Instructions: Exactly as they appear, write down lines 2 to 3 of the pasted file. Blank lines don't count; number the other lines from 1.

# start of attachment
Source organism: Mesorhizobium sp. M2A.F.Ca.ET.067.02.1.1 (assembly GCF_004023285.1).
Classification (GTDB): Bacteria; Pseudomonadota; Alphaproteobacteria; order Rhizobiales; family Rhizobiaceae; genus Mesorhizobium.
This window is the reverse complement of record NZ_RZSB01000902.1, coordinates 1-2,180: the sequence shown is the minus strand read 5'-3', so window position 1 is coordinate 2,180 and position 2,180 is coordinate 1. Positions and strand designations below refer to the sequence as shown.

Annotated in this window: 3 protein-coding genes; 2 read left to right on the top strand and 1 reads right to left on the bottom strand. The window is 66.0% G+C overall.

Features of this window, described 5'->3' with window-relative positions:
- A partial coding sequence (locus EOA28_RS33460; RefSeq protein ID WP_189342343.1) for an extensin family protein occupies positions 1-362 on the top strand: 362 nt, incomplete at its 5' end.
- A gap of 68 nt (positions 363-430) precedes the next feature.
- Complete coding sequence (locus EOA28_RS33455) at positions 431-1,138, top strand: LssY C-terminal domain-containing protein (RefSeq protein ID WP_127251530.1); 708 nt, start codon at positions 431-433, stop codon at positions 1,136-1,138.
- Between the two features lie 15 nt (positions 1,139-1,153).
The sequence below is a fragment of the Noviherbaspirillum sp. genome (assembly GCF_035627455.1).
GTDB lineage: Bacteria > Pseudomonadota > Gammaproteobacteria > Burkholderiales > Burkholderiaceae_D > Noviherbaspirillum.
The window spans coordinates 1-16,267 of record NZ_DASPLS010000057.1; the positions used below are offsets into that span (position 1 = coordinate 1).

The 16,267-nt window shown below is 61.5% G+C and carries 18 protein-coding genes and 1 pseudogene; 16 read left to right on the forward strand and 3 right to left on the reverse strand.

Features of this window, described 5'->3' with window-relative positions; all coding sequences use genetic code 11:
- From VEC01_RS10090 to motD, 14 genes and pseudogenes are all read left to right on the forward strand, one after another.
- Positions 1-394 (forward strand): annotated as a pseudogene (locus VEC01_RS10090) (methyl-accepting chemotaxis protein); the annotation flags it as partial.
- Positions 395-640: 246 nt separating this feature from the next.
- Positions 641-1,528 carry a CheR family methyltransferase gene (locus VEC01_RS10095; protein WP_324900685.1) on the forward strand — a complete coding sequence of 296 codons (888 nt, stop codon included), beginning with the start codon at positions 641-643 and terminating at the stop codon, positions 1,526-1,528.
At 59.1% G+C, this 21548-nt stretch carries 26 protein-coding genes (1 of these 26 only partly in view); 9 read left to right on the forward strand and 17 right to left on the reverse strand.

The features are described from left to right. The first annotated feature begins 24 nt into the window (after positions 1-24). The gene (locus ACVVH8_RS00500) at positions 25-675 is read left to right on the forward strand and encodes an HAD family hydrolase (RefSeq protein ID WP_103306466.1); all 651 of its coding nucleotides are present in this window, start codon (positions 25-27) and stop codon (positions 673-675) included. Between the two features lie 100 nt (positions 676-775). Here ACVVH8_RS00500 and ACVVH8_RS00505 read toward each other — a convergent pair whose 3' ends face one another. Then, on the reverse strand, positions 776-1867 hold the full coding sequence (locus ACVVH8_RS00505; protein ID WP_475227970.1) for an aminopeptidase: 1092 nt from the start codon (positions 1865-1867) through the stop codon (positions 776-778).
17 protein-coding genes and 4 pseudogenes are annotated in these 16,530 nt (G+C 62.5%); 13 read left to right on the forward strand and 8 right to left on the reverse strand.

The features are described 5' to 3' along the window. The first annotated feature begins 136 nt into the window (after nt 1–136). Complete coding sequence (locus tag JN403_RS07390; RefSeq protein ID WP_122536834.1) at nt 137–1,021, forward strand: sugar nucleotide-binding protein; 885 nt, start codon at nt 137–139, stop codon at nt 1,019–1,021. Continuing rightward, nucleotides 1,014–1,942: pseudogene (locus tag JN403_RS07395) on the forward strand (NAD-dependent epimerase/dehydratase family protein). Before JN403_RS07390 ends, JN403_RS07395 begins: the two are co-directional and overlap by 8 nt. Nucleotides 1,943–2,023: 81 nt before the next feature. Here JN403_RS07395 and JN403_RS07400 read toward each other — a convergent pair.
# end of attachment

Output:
Classification (GTDB): Bacteria; Pseudomonadota; Alphaproteobacteria; order Rhizobiales; family Rhizobiaceae; genus Mesorhizobium.
This window is the reverse complement of record NZ_RZSB01000902.1, coordinates 1-2,180: the sequence shown is the minus strand read 5'-3', so window position 1 is coordinate 2,180 and position 2,180 is coordinate 1. Positions and strand designations below refer to the sequence as shown.